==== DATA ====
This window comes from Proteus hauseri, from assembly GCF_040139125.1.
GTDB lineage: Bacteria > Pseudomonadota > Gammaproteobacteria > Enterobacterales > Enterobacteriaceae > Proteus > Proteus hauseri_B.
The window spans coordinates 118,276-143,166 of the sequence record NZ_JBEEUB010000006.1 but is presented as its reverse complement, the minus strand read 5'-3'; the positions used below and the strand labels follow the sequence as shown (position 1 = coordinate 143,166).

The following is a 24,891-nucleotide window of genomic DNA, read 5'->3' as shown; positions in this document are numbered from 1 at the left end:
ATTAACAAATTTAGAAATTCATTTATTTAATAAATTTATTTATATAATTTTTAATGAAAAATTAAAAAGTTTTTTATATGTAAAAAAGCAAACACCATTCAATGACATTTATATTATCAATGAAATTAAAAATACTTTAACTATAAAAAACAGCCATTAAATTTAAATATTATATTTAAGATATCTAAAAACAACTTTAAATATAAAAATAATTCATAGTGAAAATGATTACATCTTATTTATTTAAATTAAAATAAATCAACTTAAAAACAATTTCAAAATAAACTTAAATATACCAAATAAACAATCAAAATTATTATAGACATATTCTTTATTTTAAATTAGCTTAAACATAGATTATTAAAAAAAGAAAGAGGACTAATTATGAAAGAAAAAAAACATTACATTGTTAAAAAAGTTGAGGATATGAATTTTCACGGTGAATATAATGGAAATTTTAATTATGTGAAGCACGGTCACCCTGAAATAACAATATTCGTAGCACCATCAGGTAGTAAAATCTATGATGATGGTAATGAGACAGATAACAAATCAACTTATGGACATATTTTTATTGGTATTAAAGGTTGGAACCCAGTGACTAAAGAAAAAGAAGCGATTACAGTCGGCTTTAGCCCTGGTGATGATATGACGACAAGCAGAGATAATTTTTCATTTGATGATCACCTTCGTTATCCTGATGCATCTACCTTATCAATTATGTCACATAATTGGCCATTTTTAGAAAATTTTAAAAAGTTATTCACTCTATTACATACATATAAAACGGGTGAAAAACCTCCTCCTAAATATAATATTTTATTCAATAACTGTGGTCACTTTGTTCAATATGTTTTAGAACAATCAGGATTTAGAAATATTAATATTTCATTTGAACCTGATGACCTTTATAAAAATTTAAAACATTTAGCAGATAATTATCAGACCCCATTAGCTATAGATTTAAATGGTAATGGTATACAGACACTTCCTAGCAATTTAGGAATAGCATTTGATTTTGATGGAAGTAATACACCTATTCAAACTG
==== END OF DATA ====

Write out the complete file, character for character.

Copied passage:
This window comes from Proteus hauseri, from assembly GCF_040139125.1.
GTDB lineage: Bacteria > Pseudomonadota > Gammaproteobacteria > Enterobacterales > Enterobacteriaceae > Proteus > Proteus hauseri_B.
The window spans coordinates 118,276-143,166 of the sequence record NZ_JBEEUB010000006.1 but is presented as its reverse complement, the minus strand read 5'-3'; the positions used below and the strand labels follow the sequence as shown (position 1 = coordinate 143,166).

The following is a 24,891-nucleotide window of genomic DNA, read 5'->3' as shown; positions in this document are numbered from 1 at the left end:
ATTAACAAATTTAGAAATTCATTTATTTAATAAATTTATTTATATAATTTTTAATGAAAAATTAAAAAGTTTTTTATATGTAAAAAAGCAAACACCATTCAATGACATTTATATTATCAATGAAATTAAAAATACTTTAACTATAAAAAACAGCCATTAAATTTAAATATTATATTTAAGATATCTAAAAACAACTTTAAATATAAAAATAATTCATAGTGAAAATGATTACATCTTATTTATTTAAATTAAAATAAATCAACTTAAAAACAATTTCAAAATAAACTTAAATATACCAAATAAACAATCAAAATTATTATAGACATATTCTTTATTTTAAATTAGCTTAAACATAGATTATTAAAAAAAGAAAGAGGACTAATTATGAAAGAAAAAAAACATTACATTGTTAAAAAAGTTGAGGATATGAATTTTCACGGTGAATATAATGGAAATTTTAATTATGTGAAGCACGGTCACCCTGAAATAACAATATTCGTAGCACCATCAGGTAGTAAAATCTATGATGATGGTAATGAGACAGATAACAAATCAACTTATGGACATATTTTTATTGGTATTAAAGGTTGGAACCCAGTGACTAAAGAAAAAGAAGCGATTACAGTCGGCTTTAGCCCTGGTGATGATATGACGACAAGCAGAGATAATTTTTCATTTGATGATCACCTTCGTTATCCTGATGCATCTACCTTATCAATTATGTCACATAATTGGCCATTTTTAGAAAATTTTAAAAAGTTATTCACTCTATTACATACATATAAAACGGGTGAAAAACCTCCTCCTAAATATAATATTTTATTCAATAACTGTGGTCACTTTGTTCAATATGTTTTAGAACAATCAGGATTTAGAAATATTAATATTTCATTTGAACCTGATGACCTTTATAAAAATTTAAAACATTTAGCAGATAATTATCAGACCCCATTAGCTATAGATTTAAATGGTAATGGTATACAGACACTTCCTAGCAATTTAGGAATAGCATTTGATTTTGATGGAAGTAATACACCTATTCAAACTG